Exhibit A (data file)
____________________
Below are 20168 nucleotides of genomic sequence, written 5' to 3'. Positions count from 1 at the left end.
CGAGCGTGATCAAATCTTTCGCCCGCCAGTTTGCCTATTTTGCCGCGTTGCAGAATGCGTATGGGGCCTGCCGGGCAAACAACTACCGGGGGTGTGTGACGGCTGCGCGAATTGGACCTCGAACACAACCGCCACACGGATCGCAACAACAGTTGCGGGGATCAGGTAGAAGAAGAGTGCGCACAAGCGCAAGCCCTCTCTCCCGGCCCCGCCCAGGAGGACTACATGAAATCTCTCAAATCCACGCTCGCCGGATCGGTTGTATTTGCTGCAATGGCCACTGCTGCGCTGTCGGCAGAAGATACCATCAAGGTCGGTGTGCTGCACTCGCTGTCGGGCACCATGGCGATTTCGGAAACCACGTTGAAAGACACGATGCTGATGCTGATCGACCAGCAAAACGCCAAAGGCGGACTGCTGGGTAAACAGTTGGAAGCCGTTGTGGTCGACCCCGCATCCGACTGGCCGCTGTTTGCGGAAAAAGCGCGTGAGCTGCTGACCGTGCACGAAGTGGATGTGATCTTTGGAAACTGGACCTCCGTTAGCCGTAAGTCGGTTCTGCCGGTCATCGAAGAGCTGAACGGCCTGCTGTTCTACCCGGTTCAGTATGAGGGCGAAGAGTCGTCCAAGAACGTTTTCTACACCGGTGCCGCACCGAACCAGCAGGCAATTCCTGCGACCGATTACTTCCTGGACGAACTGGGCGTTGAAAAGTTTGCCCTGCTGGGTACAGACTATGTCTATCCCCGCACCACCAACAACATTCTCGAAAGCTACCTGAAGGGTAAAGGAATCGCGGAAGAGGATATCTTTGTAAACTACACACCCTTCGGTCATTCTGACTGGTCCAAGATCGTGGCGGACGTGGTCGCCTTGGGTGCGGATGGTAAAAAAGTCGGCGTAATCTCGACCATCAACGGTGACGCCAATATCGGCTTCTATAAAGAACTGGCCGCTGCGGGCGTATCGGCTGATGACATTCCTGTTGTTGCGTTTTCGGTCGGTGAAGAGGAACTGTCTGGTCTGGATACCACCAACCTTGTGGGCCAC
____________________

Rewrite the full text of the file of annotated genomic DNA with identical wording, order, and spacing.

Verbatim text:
Below are 20168 nucleotides of genomic sequence, written 5' to 3'. Positions count from 1 at the left end.
CGAGCGTGATCAAATCTTTCGCCCGCCAGTTTGCCTATTTTGCCGCGTTGCAGAATGCGTATGGGGCCTGCCGGGCAAACAACTACCGGGGGTGTGTGACGGCTGCGCGAATTGGACCTCGAACACAACCGCCACACGGATCGCAACAACAGTTGCGGGGATCAGGTAGAAGAAGAGTGCGCACAAGCGCAAGCCCTCTCTCCCGGCCCCGCCCAGGAGGACTACATGAAATCTCTCAAATCCACGCTCGCCGGATCGGTTGTATTTGCTGCAATGGCCACTGCTGCGCTGTCGGCAGAAGATACCATCAAGGTCGGTGTGCTGCACTCGCTGTCGGGCACCATGGCGATTTCGGAAACCACGTTGAAAGACACGATGCTGATGCTGATCGACCAGCAAAACGCCAAAGGCGGACTGCTGGGTAAACAGTTGGAAGCCGTTGTGGTCGACCCCGCATCCGACTGGCCGCTGTTTGCGGAAAAAGCGCGTGAGCTGCTGACCGTGCACGAAGTGGATGTGATCTTTGGAAACTGGACCTCCGTTAGCCGTAAGTCGGTTCTGCCGGTCATCGAAGAGCTGAACGGCCTGCTGTTCTACCCGGTTCAGTATGAGGGCGAAGAGTCGTCCAAGAACGTTTTCTACACCGGTGCCGCACCGAACCAGCAGGCAATTCCTGCGACCGATTACTTCCTGGACGAACTGGGCGTTGAAAAGTTTGCCCTGCTGGGTACAGACTATGTCTATCCCCGCACCACCAACAACATTCTCGAAAGCTACCTGAAGGGTAAAGGAATCGCGGAAGAGGATATCTTTGTAAACTACACACCCTTCGGTCATTCTGACTGGTCCAAGATCGTGGCGGACGTGGTCGCCTTGGGTGCGGATGGTAAAAAAGTCGGCGTAATCTCGACCATCAACGGTGACGCCAATATCGGCTTCTATAAAGAACTGGCCGCTGCGGGCGTATCGGCTGATGACATTCCTGTTGTTGCGTTTTCGGTCGGTGAAGAGGAACTGTCTGGTCTGGATACCACCAACCTTGTGGGCCAC